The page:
Your last “splurge” was when you went for the name-brand whole-wheat bread instead of the generic loaf. Your monthly expenses rarely crack $200. If you’re frugal, proud and searching for a credit card, don’t immediately eliminate all the cards with sign-up bonuses just because they require you to spend more in the first few months.
But don’t try to meet a spending requirement by buying things you don’t need, like above-ground swimming pools or multiple selfie sticks.
For most, it’s simply a matter of applying for a credit card at the right time. Whether you’re getting a card that requires you to spend $2,000 in the first month or $5,000 in the first four months to get a sign-up bonus, there’s probably a time of year you’d naturally be spending that much. It’s just a matter of identifying it and then applying for a new credit card right before that happens. This way, you can avoid needless spending and collect a sweet sign-up bonus.
First, a warning
While it’s a good idea to qualify for sign-up bonuses when you can, it’s not a good idea to spend more than you make or to rack up debt — especially on rewards cards, which frequently have higher interest rates than other cards.
Do a quick reality check and make sure you actually have the money before applying for a card with a sign-up bonus. If you simply can’t afford the spending required to qualify for the bonus, consider a different card. This article is intended for people who can afford to pay off that spending in full each month but don’t usually shop so fervently.
When it makes sense
Here’s when you should consider signing up for a card with sign-up bonus and a minimum spending requirement:
1. Before paying a health insurance deductible. If you anticipate having to pay all or a large part of your deductible at once, consider putting it on a card to boost your monthly spending. Even a modest deductible can be $200 or $300, a considerable chunk of some spending requirements. If you have enough money available to pay it off in full anyway, consider using it to nab a sign-up bonus.
(Avoid putting medical costs you can’t immediately pay off on your card. If you’re due for an MRI you can’t afford, start by negotiating with your health care provider rather than swiping. Many hospitals offer no-interest payment programs and other assistance for patients struggling to pay for care.)
2. While planning a special occasion. Even penny-pinchers spend more during certain months. If you have kids and you celebrate Christmas or Hanukkah, for instance, getting a credit card before the holiday season could help you hit the sign-up bonus spending requirement. Already planning a vacation? Might as well put the plane tickets on your card. And if you have an especially big event in the works, like a wedding, putting the many vendor payments on your card could help, too.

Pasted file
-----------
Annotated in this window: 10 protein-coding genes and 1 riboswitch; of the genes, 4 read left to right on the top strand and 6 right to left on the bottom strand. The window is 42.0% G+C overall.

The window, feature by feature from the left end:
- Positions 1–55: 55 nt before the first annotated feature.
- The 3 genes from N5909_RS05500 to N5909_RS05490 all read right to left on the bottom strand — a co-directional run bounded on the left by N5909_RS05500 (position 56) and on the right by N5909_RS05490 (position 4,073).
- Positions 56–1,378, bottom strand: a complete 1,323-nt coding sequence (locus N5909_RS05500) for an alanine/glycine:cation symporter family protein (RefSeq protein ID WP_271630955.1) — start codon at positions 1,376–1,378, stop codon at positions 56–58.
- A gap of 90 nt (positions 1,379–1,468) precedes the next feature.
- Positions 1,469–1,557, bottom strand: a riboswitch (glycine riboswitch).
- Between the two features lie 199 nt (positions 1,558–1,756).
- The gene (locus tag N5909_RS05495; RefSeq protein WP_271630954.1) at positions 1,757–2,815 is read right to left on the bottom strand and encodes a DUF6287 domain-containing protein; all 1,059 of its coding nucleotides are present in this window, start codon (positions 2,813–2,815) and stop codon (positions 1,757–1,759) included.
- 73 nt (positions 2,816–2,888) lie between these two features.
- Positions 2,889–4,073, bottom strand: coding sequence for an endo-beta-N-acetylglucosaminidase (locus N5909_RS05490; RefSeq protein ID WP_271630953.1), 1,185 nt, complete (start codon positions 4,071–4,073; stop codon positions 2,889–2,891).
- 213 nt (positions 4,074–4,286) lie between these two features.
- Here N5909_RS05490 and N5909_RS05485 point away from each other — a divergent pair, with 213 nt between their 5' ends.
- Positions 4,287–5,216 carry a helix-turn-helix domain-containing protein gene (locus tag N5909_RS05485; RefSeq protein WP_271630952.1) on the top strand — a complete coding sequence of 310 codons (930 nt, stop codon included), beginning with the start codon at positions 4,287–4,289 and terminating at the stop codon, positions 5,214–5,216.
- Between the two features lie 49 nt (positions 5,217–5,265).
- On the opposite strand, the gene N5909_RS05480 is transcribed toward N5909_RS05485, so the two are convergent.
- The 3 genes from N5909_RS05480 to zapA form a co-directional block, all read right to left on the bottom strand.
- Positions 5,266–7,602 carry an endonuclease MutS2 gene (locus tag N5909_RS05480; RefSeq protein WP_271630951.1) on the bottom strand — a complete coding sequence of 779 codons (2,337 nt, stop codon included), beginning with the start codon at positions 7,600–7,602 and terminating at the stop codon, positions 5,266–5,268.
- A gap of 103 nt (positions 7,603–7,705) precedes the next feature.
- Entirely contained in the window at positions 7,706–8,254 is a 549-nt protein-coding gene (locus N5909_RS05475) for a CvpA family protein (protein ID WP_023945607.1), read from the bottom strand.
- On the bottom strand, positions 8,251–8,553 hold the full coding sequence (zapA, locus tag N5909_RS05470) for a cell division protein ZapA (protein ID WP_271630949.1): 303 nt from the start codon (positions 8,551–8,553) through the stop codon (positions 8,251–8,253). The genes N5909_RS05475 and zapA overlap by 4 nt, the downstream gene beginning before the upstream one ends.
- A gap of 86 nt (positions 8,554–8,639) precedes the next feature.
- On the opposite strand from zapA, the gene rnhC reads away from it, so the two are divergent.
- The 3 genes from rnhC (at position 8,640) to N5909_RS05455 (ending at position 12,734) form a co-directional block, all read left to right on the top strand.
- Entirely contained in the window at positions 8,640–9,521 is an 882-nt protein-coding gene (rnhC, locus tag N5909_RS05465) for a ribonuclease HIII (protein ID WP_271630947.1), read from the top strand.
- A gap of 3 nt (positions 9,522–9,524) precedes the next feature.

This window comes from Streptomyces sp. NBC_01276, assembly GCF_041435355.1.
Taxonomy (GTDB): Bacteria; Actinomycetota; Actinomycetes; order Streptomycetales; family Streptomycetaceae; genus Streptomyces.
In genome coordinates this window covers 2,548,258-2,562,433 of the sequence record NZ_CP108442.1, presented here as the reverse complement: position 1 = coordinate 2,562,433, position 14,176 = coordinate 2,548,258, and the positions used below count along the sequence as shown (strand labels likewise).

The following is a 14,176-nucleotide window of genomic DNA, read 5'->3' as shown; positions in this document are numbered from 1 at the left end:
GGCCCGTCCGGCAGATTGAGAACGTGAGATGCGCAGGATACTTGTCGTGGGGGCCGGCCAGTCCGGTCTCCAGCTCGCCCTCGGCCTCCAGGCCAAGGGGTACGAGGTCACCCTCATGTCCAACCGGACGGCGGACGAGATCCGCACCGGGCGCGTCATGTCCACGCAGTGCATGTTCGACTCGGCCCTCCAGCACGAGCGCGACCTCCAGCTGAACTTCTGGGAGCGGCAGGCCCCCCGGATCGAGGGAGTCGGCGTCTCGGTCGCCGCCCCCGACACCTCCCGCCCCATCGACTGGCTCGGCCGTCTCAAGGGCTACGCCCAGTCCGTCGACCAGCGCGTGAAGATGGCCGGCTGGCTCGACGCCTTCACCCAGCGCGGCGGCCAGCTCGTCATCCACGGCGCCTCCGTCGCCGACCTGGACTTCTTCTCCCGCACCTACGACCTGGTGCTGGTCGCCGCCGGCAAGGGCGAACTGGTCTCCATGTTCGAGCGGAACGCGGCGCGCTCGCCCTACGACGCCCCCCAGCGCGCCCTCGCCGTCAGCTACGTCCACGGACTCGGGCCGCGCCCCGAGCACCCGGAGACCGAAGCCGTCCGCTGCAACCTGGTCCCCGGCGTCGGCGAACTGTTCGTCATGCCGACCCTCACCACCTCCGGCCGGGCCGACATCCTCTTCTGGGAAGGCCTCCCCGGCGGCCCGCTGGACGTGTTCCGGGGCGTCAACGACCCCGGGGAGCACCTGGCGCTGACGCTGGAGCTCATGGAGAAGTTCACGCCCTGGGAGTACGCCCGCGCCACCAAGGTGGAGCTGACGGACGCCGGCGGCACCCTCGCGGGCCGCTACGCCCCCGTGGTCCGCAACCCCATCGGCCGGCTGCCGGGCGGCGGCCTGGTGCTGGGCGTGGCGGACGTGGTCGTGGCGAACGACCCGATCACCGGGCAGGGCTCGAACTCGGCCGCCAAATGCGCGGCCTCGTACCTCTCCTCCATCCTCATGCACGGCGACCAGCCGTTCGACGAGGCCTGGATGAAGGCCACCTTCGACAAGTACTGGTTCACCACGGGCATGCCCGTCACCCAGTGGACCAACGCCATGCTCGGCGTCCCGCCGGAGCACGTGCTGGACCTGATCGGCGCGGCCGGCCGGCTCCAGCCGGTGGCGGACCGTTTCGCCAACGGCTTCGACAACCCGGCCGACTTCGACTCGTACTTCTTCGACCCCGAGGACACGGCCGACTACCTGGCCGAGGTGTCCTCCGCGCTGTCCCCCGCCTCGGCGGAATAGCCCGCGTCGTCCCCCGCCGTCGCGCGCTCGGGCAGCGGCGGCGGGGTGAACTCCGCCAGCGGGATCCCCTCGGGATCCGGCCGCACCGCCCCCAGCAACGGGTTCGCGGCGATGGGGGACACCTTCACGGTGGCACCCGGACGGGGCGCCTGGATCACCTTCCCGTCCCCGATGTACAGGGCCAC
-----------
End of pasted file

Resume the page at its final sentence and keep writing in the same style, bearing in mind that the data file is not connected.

3. Before paying your car insurance for the whole year. If you love saving money, you probably make a point of paying for your car insurance (and other types of insurance) all at once. Consider applying for a card before you pay for the next year’s coverage in full. If your insurance company doesn’t give you a discount for paying ahead of time, try negotiating one with a sales representative. Aside from saving money, you’ll have a much easier time qualifying for your bonus, and you won’t have to worry about making monthly payments.
(Check out NerdWallet’s best car insurance rates.)
4. If you can pay your rent with a credit card. If you’re really having a hard time meeting that minimum, you could put your rent on your credit card – although, in most cases, it will cost you.
The online rental aggregator RadPad allows you to pay your landlord electronically, even if he or she doesn’t have an account, but it charges a 2.99% service charge. PayPal, the electronic-payments giant, generally charges 2.9% plus 30 cents for each transaction. Say you’re trying to spend $3,000 on your credit card in three months to get a bonus worth $600. Say also that your rent is $1,000 a month, and the service fee (charged by the online payment provider) is 3%. Paying with a credit card for three months would cost $90, but you’d still come out $510 ahead.
This isn’t the cheapest way to earn a sign-up bonus, and it’s not a good long-term tactic; the fees outweigh the rewards you could earn on even the most generous cards. But if you’re out of options, it could be a smart way to avoid making useless purchases. It also gives you a little more flexibility to apply for a card during limited-time offers and collect even bigger bonuses.
Shopping (without dropping)
If you have no problem spending $1,000, $3,000 or even $5,000, racking up sign-up bonuses is probably a breeze for you. But if you hate shopping with a passion, these strategies can help. You won’t have to shell out money for 10 pairs of running shoes or a solar-powered panini press. Which is good news, because you don’t need that.
Image via iStock.